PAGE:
Despite it being a booming business, many Ohio residents are not happy with wind farms mainly due to the noise and their scenery being ruined. So much so that some are organizing against them. The Columbus Dispatch profiles retired 61-year old school teacher Brenda DeLong who belongs to the group Citizens for Clear Skies.
DeLong is tired of the noise coming from over one hundred wind turbines and the fact that the scenery she knew when first buying her house is gone. She expresses the frustration of many Ohio residents and has made it a point to attend meetings with her fellow activists to speak out against wind turbines at state and local meetings.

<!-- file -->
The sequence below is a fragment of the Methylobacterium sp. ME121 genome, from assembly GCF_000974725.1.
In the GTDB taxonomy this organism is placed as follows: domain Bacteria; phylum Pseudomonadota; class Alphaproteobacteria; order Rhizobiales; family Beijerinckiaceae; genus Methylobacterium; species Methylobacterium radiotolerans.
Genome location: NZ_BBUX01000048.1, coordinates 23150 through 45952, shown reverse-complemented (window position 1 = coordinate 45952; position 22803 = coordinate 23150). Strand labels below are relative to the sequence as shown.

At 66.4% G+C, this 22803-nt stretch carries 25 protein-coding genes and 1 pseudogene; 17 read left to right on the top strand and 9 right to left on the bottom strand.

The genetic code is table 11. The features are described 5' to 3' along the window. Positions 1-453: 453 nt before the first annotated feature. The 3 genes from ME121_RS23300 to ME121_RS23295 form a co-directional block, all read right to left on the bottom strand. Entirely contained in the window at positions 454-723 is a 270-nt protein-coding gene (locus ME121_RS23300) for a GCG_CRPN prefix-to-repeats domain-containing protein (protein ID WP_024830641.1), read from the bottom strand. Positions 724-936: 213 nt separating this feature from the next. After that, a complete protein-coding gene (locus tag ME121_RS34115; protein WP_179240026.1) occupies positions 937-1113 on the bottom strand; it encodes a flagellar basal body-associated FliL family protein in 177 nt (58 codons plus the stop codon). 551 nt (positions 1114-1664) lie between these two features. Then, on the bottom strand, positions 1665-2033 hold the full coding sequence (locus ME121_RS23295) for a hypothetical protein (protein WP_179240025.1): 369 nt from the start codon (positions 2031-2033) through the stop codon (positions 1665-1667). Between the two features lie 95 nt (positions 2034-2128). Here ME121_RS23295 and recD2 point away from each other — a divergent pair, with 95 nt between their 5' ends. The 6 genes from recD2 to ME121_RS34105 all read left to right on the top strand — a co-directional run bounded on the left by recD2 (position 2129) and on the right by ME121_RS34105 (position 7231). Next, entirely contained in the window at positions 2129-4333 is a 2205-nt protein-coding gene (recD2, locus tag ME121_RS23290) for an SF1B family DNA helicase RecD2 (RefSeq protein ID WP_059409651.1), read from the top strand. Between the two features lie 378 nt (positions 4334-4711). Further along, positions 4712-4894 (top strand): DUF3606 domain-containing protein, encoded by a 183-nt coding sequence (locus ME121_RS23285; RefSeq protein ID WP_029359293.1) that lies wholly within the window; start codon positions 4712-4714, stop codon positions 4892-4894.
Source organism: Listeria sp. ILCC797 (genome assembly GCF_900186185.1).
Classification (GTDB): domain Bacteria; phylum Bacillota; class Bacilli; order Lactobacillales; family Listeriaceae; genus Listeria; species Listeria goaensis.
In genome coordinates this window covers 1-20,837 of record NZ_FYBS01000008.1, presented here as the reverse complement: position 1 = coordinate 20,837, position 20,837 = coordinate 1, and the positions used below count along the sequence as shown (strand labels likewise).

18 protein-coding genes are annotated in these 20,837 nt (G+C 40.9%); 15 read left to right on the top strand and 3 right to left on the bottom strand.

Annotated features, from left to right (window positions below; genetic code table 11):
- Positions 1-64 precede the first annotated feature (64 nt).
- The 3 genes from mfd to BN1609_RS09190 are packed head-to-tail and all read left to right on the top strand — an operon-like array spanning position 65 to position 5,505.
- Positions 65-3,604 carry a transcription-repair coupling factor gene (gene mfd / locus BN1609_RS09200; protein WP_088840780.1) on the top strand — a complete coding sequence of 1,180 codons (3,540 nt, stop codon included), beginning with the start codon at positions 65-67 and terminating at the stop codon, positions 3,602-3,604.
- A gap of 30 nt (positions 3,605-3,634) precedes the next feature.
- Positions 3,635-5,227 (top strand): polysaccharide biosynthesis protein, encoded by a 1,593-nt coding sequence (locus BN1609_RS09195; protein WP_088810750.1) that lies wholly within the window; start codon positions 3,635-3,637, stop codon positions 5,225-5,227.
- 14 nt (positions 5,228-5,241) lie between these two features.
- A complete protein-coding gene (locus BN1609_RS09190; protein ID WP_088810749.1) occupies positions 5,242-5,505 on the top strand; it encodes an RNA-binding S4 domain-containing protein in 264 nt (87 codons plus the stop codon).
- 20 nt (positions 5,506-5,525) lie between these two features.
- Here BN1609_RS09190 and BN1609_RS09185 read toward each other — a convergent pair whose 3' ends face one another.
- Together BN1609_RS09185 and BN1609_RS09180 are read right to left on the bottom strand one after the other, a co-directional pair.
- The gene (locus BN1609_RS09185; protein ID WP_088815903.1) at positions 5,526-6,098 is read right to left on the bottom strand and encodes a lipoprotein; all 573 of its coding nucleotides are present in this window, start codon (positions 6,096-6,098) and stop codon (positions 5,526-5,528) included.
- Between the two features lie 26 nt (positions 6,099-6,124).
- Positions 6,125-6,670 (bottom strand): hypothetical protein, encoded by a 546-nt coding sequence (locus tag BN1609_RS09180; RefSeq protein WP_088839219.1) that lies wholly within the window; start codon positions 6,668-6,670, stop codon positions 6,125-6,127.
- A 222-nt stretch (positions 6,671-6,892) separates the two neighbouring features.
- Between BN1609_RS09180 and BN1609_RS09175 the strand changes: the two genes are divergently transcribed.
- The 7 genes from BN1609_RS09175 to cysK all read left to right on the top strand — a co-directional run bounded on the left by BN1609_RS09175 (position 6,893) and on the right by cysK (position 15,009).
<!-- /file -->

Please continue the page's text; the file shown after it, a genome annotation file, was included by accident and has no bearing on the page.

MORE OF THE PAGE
The (albeit minimal) economic gains are there for wind mills despite nominal job creation. School districts, for example, receive sizeable amounts of property tax collections but researchers state that with the expected increase in wind farms resulting from environmentalist advocacy, opposition to them will go up as well.
Environmentalists who propose renewable energy boondoggles, like wind farms, intentionally avoid fact that, at their core, they are anti-industry and anti-civilization. If we want abundant sources of energy at lower cost, the solution is not replacing fossil fuels but enhancing our access to them. The below video also describes the Ohio wind mill controversy.